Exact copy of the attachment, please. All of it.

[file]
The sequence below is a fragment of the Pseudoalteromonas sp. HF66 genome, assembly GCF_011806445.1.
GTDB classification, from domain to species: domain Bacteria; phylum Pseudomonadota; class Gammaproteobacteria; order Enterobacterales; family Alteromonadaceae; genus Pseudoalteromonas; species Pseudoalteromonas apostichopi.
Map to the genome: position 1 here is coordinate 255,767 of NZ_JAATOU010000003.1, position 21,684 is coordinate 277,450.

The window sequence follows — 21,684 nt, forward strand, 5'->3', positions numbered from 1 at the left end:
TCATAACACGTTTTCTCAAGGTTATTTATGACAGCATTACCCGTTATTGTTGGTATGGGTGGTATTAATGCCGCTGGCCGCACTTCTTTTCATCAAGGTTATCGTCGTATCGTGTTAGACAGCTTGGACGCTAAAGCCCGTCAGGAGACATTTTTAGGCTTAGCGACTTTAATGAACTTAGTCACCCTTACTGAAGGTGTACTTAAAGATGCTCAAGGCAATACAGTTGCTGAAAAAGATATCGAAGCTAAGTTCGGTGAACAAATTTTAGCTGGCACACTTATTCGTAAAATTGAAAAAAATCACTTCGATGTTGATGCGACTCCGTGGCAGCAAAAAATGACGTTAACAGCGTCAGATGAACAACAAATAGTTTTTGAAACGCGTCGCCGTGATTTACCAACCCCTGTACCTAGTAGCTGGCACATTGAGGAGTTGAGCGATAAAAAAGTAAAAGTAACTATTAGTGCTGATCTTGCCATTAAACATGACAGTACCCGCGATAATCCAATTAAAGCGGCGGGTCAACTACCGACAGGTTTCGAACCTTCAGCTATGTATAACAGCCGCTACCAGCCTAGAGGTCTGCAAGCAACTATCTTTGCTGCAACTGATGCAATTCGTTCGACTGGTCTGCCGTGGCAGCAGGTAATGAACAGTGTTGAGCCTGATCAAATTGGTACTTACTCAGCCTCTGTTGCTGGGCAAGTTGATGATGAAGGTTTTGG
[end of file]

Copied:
The sequence below is a fragment of the Pseudoalteromonas sp. HF66 genome, assembly GCF_011806445.1.
GTDB classification, from domain to species: domain Bacteria; phylum Pseudomonadota; class Gammaproteobacteria; order Enterobacterales; family Alteromonadaceae; genus Pseudoalteromonas; species Pseudoalteromonas apostichopi.
Map to the genome: position 1 here is coordinate 255,767 of NZ_JAATOU010000003.1, position 21,684 is coordinate 277,450.

The window sequence follows — 21,684 nt, forward strand, 5'->3', positions numbered from 1 at the left end:
TCATAACACGTTTTCTCAAGGTTATTTATGACAGCATTACCCGTTATTGTTGGTATGGGTGGTATTAATGCCGCTGGCCGCACTTCTTTTCATCAAGGTTATCGTCGTATCGTGTTAGACAGCTTGGACGCTAAAGCCCGTCAGGAGACATTTTTAGGCTTAGCGACTTTAATGAACTTAGTCACCCTTACTGAAGGTGTACTTAAAGATGCTCAAGGCAATACAGTTGCTGAAAAAGATATCGAAGCTAAGTTCGGTGAACAAATTTTAGCTGGCACACTTATTCGTAAAATTGAAAAAAATCACTTCGATGTTGATGCGACTCCGTGGCAGCAAAAAATGACGTTAACAGCGTCAGATGAACAACAAATAGTTTTTGAAACGCGTCGCCGTGATTTACCAACCCCTGTACCTAGTAGCTGGCACATTGAGGAGTTGAGCGATAAAAAAGTAAAAGTAACTATTAGTGCTGATCTTGCCATTAAACATGACAGTACCCGCGATAATCCAATTAAAGCGGCGGGTCAACTACCGACAGGTTTCGAACCTTCAGCTATGTATAACAGCCGCTACCAGCCTAGAGGTCTGCAAGCAACTATCTTTGCTGCAACTGATGCAATTCGTTCGACTGGTCTGCCGTGGCAGCAGGTAATGAACAGTGTTGAGCCTGATCAAATTGGTACTTACTCAGCCTCTGTTGCTGGGCAAGTTGATGATGAAGGTTTTGG